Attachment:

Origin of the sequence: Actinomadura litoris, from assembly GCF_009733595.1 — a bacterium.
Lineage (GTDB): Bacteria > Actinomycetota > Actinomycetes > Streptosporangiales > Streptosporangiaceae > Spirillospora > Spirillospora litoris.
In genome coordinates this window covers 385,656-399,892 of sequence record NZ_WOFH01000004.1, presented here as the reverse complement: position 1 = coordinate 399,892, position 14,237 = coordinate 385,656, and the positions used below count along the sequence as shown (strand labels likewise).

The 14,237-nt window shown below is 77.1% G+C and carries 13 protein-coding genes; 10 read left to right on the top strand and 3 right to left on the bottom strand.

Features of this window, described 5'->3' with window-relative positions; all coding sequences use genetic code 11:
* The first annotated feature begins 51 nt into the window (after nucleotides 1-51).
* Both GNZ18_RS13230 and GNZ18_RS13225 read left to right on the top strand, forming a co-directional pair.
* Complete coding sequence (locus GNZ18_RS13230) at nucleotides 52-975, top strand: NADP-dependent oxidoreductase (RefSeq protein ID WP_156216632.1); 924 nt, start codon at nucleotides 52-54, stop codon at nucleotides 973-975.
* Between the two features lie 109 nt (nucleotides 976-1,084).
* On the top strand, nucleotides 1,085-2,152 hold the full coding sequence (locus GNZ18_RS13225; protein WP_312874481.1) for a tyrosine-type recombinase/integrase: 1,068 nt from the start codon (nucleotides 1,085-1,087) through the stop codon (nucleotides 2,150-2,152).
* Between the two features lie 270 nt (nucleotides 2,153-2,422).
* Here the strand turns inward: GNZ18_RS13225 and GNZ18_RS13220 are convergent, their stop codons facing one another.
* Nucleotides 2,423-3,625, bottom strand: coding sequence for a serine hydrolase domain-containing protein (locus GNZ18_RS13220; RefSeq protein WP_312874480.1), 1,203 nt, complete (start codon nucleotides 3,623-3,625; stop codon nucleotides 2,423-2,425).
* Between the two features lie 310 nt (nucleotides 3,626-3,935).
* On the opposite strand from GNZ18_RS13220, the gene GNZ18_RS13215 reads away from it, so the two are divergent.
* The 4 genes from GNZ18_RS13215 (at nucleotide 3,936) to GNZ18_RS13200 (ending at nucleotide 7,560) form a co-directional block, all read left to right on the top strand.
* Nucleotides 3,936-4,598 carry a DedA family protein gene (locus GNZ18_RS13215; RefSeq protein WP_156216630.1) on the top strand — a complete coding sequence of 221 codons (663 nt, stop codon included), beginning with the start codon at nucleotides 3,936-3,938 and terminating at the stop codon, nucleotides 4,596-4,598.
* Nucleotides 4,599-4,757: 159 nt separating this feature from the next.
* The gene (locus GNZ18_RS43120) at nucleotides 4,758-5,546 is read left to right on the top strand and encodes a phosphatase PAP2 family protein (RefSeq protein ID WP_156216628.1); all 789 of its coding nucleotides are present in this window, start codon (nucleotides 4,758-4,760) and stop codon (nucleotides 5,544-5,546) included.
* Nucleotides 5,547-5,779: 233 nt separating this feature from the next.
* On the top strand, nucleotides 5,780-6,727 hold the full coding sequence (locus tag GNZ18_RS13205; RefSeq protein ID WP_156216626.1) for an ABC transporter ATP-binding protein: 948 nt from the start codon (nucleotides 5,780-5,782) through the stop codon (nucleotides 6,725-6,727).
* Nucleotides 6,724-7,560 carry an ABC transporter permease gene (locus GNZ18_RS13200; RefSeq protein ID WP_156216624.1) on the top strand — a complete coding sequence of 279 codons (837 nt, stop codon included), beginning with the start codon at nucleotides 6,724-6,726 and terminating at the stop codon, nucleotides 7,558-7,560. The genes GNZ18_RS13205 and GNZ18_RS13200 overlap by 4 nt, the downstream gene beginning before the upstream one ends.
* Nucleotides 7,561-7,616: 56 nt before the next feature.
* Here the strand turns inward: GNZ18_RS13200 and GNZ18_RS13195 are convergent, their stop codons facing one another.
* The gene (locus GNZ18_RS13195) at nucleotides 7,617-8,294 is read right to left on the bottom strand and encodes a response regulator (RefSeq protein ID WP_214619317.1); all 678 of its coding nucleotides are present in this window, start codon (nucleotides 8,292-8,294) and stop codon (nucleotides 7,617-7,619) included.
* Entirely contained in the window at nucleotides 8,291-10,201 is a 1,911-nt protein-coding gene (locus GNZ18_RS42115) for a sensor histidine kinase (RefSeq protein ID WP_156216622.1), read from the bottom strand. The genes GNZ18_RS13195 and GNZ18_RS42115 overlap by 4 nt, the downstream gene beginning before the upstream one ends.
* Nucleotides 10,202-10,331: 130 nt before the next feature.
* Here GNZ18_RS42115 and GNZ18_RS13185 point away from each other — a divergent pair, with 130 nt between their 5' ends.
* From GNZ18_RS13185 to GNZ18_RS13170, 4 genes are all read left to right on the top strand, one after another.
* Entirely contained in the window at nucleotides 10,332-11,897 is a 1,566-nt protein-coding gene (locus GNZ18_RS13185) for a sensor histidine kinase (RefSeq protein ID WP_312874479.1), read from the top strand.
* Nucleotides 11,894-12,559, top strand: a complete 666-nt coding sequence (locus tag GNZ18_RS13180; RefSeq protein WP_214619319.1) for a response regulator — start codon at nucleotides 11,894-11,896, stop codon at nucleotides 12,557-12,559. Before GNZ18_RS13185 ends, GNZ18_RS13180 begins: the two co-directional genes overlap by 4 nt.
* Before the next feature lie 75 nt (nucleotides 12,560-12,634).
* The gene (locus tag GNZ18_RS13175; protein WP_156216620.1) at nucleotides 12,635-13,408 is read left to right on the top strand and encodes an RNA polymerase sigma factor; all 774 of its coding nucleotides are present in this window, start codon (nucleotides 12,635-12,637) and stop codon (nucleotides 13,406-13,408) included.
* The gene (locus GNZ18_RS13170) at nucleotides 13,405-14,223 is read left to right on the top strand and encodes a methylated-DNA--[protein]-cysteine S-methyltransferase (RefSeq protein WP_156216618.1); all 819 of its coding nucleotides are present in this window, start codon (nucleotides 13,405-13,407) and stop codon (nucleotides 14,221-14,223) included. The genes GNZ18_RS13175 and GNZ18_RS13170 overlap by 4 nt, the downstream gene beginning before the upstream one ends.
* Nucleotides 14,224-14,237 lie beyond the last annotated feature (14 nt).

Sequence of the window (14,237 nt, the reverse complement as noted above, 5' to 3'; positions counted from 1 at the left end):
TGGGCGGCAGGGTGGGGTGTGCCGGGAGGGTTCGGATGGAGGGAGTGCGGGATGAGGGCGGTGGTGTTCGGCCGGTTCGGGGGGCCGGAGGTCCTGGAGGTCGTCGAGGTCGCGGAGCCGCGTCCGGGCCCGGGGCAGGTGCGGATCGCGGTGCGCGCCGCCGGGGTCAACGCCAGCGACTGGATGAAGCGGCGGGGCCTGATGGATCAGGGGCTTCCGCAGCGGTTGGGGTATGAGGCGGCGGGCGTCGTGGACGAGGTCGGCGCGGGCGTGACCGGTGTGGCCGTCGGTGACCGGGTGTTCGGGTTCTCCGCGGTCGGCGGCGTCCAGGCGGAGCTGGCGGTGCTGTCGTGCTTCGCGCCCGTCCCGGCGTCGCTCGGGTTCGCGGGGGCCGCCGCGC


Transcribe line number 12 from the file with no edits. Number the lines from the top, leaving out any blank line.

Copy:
* Here the strand turns inward: GNZ18_RS13225 and GNZ18_RS13220 are convergent, their stop codons facing one another.